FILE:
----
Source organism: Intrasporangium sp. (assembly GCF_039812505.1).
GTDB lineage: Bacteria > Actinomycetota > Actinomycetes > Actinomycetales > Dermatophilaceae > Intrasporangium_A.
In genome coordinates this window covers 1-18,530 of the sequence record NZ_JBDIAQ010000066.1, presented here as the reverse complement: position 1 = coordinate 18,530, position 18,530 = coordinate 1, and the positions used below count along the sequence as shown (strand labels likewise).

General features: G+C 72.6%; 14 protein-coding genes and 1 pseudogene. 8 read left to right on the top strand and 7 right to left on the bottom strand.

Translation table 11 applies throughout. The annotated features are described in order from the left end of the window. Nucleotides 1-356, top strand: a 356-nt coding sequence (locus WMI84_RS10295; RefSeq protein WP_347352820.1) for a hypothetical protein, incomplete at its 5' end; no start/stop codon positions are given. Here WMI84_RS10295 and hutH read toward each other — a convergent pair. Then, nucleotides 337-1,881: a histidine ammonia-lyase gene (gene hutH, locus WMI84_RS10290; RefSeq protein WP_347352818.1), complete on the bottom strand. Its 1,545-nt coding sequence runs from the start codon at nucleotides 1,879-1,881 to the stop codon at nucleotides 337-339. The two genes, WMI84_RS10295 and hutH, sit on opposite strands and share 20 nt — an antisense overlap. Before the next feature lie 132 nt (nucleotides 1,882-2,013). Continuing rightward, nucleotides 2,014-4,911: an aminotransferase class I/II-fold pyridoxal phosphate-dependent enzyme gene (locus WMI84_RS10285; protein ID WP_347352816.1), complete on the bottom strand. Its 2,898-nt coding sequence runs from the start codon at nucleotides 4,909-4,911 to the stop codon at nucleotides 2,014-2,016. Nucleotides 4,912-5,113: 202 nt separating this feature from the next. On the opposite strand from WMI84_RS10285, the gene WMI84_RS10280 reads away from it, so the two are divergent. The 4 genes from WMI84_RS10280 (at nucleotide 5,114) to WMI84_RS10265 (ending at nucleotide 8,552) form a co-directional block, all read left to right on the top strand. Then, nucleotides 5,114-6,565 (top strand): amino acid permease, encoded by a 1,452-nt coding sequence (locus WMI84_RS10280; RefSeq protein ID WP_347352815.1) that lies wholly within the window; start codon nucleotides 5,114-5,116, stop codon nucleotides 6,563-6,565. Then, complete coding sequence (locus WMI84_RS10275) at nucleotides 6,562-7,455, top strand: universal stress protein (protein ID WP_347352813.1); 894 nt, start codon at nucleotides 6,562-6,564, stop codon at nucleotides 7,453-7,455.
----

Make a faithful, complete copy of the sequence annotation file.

Source organism: Intrasporangium sp. (assembly GCF_039812505.1).
GTDB lineage: Bacteria > Actinomycetota > Actinomycetes > Actinomycetales > Dermatophilaceae > Intrasporangium_A.
In genome coordinates this window covers 1-18,530 of the sequence record NZ_JBDIAQ010000066.1, presented here as the reverse complement: position 1 = coordinate 18,530, position 18,530 = coordinate 1, and the positions used below count along the sequence as shown (strand labels likewise).

General features: G+C 72.6%; 14 protein-coding genes and 1 pseudogene. 8 read left to right on the top strand and 7 right to left on the bottom strand.

Translation table 11 applies throughout. The annotated features are described in order from the left end of the window. Nucleotides 1-356, top strand: a 356-nt coding sequence (locus WMI84_RS10295; RefSeq protein WP_347352820.1) for a hypothetical protein, incomplete at its 5' end; no start/stop codon positions are given. Here WMI84_RS10295 and hutH read toward each other — a convergent pair. Then, nucleotides 337-1,881: a histidine ammonia-lyase gene (gene hutH, locus WMI84_RS10290; RefSeq protein WP_347352818.1), complete on the bottom strand. Its 1,545-nt coding sequence runs from the start codon at nucleotides 1,879-1,881 to the stop codon at nucleotides 337-339. The two genes, WMI84_RS10295 and hutH, sit on opposite strands and share 20 nt — an antisense overlap. Before the next feature lie 132 nt (nucleotides 1,882-2,013). Continuing rightward, nucleotides 2,014-4,911: an aminotransferase class I/II-fold pyridoxal phosphate-dependent enzyme gene (locus WMI84_RS10285; protein ID WP_347352816.1), complete on the bottom strand. Its 2,898-nt coding sequence runs from the start codon at nucleotides 4,909-4,911 to the stop codon at nucleotides 2,014-2,016. Nucleotides 4,912-5,113: 202 nt separating this feature from the next. On the opposite strand from WMI84_RS10285, the gene WMI84_RS10280 reads away from it, so the two are divergent. The 4 genes from WMI84_RS10280 (at nucleotide 5,114) to WMI84_RS10265 (ending at nucleotide 8,552) form a co-directional block, all read left to right on the top strand. Then, nucleotides 5,114-6,565 (top strand): amino acid permease, encoded by a 1,452-nt coding sequence (locus WMI84_RS10280; RefSeq protein ID WP_347352815.1) that lies wholly within the window; start codon nucleotides 5,114-5,116, stop codon nucleotides 6,563-6,565. Then, complete coding sequence (locus WMI84_RS10275) at nucleotides 6,562-7,455, top strand: universal stress protein (protein ID WP_347352813.1); 894 nt, start codon at nucleotides 6,562-6,564, stop codon at nucleotides 7,453-7,455.